Saturday, June 30, 2012

Van Heuraet's Rectification of Curves

These pages are from the brief work On the Transformation of Curves into Straight Lines, by Hendrick van Heuraet (1634 - 1660), published in the 1659 Latin edition of Descartes's Geometry, edited by van Schooten.  Although van Heuraet was not the first to accomplish a rectification, a task that Descartes had said could not be done, this is the first publication of a general procedure, a procedure very close to our standard calculus procedure for finding the length of a curve.

On these two pages, van Heuraet describes his general procedure for rectification, one which tranforms the length into an integral, that is, the area under a curve.  He then illustrates the procedure by calculating the length of the semi-cubical parabola, y2 = x3/a.  (We can take a = 1 for simplicity.)  Note that since the procedure for finding arc length involved first finding dy/dx (or the tangent to the curve), van Heuraet accomplishes this by using Descartes's normal method and Hudde's rule for finding a double root.  Note also that van Heuratet uses Descartes's symbol for "equal" rather than our modern equal sign.

Van Heuraet's Rectification of Curves

Saturday, June 23, 2012

Zhoubi suanjing

This pages is from the Zhoubi suanjing (Arithmetical Classic of the Gnomon and the Circular Paths of Heaven), a Chinese book on astronomy and mathematics dated to approximately 100 BCE. This diagram illustrates a square of side 4 fitting into a square of side 5.

Zhoubi suanjing

Saturday, June 16, 2012

Christopher Clavius's Edition of Euclid's Elements

Euclid’s propositions I-46 and I-47 as given in Christopher Clavius’ ( 1538-1612) Elements published in Rome in 1574. Note that Clavius indicates his volume contains 15 books of Euclid. Many medieval authors erroneously attributed two extra books to Euclid's Elements.Book XIV extends Euclid discussion in book XIII on the comparison of the regular solids inscribed in a sphere. This work is now believed to have been composed by Hypsicles of Alexandria (ca.190 BCE—ca 120 BCE). Book XV also deals with the properties of regular solids and is believed to have been compiled by Isidore of Miletus ( 532), who was the architect responsible for the Cathedral of Holy Wisdom in Constantinople, later to become the Hagia Sophia.

Christopher Clavius's edition of Euclid's Elements

Saturday, June 9, 2012

Jan de Witt's Elements of Curves

This image is page 263 of Elements of Linear Curves by Jan de Witt (1625 - 1672). De Witt was a student of Frans van Schooten, who published this work in his 1661 edition of Descartes' Geometry. (This copy is from the 1683 edition. And, in fact, de Witt himself probably finished the work by 1646.) The first of the two books of this treatise was devoted to developing the properties of the conic sections using synthetic methods based on the work of Apollonius. But in the second book, de Witt produced a complete algebraic treatment of the conics, beginning with equations in two variables, based on the work of Fermat and Descartes.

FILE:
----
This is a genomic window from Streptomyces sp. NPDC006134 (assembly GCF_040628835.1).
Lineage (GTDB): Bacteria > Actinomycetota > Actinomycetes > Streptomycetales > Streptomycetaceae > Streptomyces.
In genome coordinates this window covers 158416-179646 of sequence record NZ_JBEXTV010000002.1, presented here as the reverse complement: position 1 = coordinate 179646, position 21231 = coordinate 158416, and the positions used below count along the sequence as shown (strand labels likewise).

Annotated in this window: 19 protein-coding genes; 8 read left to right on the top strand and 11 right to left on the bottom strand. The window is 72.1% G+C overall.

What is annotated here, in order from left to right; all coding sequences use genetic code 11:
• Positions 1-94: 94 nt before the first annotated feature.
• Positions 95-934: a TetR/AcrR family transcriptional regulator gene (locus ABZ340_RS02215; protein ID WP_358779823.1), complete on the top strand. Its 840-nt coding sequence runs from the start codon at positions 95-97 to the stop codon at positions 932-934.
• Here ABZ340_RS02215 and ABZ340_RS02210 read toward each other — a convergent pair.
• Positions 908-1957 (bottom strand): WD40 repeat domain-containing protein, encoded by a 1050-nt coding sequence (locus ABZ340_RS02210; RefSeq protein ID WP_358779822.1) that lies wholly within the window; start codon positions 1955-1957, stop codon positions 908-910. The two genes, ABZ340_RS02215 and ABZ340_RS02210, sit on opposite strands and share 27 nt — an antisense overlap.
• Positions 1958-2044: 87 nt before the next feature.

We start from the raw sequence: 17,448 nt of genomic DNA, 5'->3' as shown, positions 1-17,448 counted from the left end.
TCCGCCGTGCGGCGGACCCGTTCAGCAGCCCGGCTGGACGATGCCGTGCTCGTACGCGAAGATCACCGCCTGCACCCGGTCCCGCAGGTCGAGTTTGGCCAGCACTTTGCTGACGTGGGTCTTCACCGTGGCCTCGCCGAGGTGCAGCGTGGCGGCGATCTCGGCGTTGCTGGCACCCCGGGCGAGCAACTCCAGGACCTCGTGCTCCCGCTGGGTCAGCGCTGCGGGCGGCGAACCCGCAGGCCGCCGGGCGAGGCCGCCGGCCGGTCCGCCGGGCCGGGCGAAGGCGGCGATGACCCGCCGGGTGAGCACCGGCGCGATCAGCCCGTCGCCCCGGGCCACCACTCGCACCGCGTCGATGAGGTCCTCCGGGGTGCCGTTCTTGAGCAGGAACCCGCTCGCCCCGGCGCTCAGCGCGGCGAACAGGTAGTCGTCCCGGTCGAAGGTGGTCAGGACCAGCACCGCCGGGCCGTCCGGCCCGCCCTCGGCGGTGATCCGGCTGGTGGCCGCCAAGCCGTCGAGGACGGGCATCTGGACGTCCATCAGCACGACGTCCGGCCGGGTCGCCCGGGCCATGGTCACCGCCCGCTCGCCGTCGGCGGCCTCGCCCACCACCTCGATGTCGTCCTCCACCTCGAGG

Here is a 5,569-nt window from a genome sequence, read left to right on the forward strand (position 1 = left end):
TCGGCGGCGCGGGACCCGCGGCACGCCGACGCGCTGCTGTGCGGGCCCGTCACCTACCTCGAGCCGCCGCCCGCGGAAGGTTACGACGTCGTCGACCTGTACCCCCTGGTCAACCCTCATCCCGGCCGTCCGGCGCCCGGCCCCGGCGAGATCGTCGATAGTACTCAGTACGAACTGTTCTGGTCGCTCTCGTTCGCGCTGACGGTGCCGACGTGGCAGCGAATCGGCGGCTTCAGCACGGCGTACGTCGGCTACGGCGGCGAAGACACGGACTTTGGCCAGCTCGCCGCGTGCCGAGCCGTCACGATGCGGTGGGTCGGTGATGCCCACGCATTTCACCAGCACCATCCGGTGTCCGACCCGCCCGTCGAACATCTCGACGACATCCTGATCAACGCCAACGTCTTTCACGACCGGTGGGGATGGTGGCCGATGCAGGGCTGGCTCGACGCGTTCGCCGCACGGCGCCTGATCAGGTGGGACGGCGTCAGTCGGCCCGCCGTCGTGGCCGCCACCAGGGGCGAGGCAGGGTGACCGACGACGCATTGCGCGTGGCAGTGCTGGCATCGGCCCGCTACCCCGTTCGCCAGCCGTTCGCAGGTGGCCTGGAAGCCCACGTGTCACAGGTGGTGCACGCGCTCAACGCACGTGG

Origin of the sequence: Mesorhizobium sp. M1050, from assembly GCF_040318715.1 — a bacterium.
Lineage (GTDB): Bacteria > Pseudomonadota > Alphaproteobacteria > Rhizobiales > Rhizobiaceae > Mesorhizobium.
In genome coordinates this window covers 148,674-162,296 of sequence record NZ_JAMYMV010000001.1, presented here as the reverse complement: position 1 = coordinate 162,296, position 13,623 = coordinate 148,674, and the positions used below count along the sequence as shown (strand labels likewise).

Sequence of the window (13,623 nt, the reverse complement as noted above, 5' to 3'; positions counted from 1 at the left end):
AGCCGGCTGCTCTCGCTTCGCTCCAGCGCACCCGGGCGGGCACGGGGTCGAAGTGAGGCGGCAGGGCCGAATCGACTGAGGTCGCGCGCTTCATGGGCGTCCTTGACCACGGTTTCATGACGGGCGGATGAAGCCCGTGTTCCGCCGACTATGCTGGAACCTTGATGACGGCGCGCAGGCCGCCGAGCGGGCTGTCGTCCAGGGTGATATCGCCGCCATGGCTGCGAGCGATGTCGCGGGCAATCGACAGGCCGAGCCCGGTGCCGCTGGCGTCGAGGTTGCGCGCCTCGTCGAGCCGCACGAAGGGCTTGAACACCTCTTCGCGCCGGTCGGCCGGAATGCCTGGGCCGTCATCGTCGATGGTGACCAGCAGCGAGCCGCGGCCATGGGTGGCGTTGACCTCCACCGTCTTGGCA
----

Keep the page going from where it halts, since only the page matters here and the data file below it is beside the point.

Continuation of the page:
On this page, de Witt shows how to rotate the axes to turn a complicated second degree equation in two variables into the standard one displayed earlier. Unlike in modern treatises, de Witt does not use trigonometry, but gives the equations of the new axes in terms of the old ones. That is, he uses a transformation of coordinates based on the form of the given equation.

More pages from Jan de Witt's Elements of Curves 

Saturday, June 2, 2012

Francisco Feliciano's Libro di Arithmetica

This page is from the 1536 edition of the Libro di Arithmetica i Geometria of Francesco Feliciano (first half of 16th century). Not much is known about Feliciano, except that he was born in Lazisa, near Verona and was still living in 1563. This book is basically a revision of Feliciano's earlier Libro de Abaco, which appeared in 1517. The book contains much commercial arithmetic, but also a treatment of roots, the rule of false position, some algebra, and a section on practical geometry. The book had a good deal of influence on the teaching of elementary mathematics, appearing in numerous editions including one in 1669, 143 years after the original edition.

On this page, Feliciano shows how to calculate the circumference and area of a circle. Note that he approximates pi by 22/7 to calculate the circumference and area of a circle of diameter 14.

More pages from Francisco Feliciano's Libro di Arithmetica